Add a new toy word rhythm such as ted-dy bear and make up some patterns. Can the children sort the cards into new patterns and clap or tap them on a drum? 

Balloon shakers 

Create some new musical instruments using clear balloons. Pull the neck of each balloon open and help children to push in different materials such as pompoms, small elastic bands, dry pasta/rice, breakfast cereal, beads or popcorn.

Blow them up to grapefruit size and tie off. Help children to shake them gently and then ‘stop’ using this simple song to the tune of Knees Up Mother Brown

Shaking the balloons, shaking the balloons

Shaking, shaking, sounds we’re making, 

Now it’s time to ‘stop’.  

[Hope they don’t go pop!] 

The top toy playlist 

Listen to some of these famous songs about toys with the children. Set up a playlist to use in your setting.

  • Living Doll or Let Me Be Your Teddy Bear by Elvis Presley
  • Barbie Girl by Aqua
  • Old Toy Trains by Roger Miller
  • The Marvellous Toy by Peter, Paul and Mary
  • Ragdoll by Frankie Valli and the Four Seasons
  • You’ve Got a Friend in Me by Randy Newman

Alternatively, listen to some movements from Jeux d’Enfants by Georges Bizet such as Trumpet and Drum, The Ball, The Doll or The Spinning Top.  

We love our toys 

Use this song frame to sing about different toys to the tune of Oh When the Saints

We love our toys, we love our toys, 

We love to play with all our toys.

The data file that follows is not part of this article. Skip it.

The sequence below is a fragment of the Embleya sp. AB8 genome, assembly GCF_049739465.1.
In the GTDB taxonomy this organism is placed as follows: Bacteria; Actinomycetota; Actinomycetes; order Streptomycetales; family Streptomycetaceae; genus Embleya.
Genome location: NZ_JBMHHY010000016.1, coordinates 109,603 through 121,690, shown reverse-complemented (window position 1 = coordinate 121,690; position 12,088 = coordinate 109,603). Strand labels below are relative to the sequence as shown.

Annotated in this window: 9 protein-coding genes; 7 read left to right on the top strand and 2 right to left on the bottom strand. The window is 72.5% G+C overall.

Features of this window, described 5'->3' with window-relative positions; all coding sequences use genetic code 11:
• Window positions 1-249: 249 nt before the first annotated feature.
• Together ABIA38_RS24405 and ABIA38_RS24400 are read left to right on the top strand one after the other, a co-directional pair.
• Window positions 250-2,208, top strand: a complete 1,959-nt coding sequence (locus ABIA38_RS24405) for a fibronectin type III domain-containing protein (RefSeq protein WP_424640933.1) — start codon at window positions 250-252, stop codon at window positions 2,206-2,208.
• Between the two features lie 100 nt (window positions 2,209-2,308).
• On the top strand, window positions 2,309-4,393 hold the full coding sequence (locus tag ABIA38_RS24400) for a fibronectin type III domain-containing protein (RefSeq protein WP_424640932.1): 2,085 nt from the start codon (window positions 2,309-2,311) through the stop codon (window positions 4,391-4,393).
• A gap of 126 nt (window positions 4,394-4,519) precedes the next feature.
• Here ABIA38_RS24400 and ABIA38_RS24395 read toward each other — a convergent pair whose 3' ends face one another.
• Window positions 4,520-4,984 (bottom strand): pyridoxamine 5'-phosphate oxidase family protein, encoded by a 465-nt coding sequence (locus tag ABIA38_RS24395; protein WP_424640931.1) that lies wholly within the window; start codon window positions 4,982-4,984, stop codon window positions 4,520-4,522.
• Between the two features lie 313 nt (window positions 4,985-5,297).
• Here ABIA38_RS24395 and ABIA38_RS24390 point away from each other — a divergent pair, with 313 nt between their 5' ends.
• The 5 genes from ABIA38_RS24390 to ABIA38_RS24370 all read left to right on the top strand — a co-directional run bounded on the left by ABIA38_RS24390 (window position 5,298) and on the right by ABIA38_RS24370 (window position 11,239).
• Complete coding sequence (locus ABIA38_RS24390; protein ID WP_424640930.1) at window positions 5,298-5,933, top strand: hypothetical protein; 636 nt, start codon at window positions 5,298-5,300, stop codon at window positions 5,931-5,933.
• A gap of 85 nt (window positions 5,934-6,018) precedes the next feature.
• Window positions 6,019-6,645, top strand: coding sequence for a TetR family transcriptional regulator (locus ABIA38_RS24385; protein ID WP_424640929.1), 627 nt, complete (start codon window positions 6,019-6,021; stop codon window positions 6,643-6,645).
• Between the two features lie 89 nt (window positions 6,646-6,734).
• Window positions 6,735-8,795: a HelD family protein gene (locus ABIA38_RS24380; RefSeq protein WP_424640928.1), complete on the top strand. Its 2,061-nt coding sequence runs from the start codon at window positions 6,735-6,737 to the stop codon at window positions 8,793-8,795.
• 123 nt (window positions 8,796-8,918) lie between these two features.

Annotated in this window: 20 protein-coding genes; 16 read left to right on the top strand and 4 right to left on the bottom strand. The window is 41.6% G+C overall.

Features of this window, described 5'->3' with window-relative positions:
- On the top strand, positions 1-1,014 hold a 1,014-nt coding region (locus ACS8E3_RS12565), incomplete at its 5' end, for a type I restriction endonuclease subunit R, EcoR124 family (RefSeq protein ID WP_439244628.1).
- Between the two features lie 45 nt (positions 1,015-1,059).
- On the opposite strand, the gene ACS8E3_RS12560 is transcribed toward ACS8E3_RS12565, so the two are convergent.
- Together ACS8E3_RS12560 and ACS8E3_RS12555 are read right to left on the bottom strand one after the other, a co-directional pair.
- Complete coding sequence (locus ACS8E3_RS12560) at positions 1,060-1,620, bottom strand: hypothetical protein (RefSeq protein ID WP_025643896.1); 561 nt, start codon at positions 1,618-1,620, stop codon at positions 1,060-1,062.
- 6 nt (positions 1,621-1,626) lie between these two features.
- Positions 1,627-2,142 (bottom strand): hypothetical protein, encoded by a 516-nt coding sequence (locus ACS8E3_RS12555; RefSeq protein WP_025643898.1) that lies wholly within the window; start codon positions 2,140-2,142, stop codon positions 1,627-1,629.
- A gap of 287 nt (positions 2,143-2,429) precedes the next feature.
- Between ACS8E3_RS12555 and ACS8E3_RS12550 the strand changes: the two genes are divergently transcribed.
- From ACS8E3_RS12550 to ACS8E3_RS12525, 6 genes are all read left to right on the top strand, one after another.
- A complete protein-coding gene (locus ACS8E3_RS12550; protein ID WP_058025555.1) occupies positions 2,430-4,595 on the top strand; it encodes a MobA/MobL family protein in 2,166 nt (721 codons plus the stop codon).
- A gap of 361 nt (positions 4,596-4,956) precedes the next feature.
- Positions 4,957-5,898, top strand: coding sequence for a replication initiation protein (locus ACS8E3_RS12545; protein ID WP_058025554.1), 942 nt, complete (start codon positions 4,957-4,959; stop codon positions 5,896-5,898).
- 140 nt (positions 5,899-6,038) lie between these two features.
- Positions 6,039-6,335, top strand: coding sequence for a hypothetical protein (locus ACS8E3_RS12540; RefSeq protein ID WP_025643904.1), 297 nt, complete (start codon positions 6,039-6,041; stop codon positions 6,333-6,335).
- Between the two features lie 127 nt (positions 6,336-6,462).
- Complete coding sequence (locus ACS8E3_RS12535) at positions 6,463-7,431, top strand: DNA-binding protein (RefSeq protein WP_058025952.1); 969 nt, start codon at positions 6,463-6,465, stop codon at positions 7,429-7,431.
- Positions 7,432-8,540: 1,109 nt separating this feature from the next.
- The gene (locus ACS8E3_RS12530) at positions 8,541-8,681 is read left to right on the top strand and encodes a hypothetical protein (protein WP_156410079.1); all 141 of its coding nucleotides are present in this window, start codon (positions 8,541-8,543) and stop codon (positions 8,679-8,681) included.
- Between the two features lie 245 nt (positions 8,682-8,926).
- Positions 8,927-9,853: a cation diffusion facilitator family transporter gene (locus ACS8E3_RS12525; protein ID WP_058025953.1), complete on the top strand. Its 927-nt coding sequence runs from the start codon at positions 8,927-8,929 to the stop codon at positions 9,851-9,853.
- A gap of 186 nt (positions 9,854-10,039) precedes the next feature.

Dolls and teddy bears and robots [or kites and bicycles and skateboards]. 

We love to play with all our toys.  

Let children choose some different toys for the middle line.  

Toy Story 

Try this echo song about some of the Toy Story characters, sung to the tune of Frere Jacques

Toy Story (x2) 

Woody and Buzz (x2)

Go on some adventures (x2) 

Just like us (x2) 


The Paper Dolls 

Read The Paper Dolls by Julia Donaldson. Show the children how to fold a strip of paper into a concertina and then use paper doll templates to cut out a string of paper dolls like the ones in the story.

Children with good cutting skills can support those who are struggling. Encourage the children to decorate their dolls to all look different.

Can they use them to dramatically re-enact the story, escaping the clutches of the toy dinosaur and the snapping jaws of the oven-glove crocodile?  


The toy shop 

Set up a toy shop in the role-play corner. Select some different toys to be sold in the shop including soft toys, cars, trains, jigsaws, games and books.

Provide shelves or tables to display the stock. Can children add price tags to the toys? Help children to make labels, a list of opening times and an open and closed sign for the door.

Add shopping bags, purses of money, plastic cards and a till. Encourage children to take turns to go into role as customers and shop assistants.   


The toy parade 

Talk about how different toys move and invite children to explore this as part of a game based on ‘Beans’. Call out ‘robots’ and ask children to move around as though they have stiff arms and legs and lose power as the batteries run out.

Try ‘ragdolls’ and ask children to suddenly become all bendy and floppy. Try ‘bouncy ball’ and let them bounce around the room or ‘bicycle’, holding pretend handlebars and ‘cycling’ around the room.

Can they spin around on the spot like a spinning top or tumble around like a soft, fluffy teddy bear? Add some dancing music such as Entry of the Gladiators by Josef Fucik and let the fun begin.  

Judith Harries is an author and teacher of music and drama, with experience of working with children aged nine months to 11 years.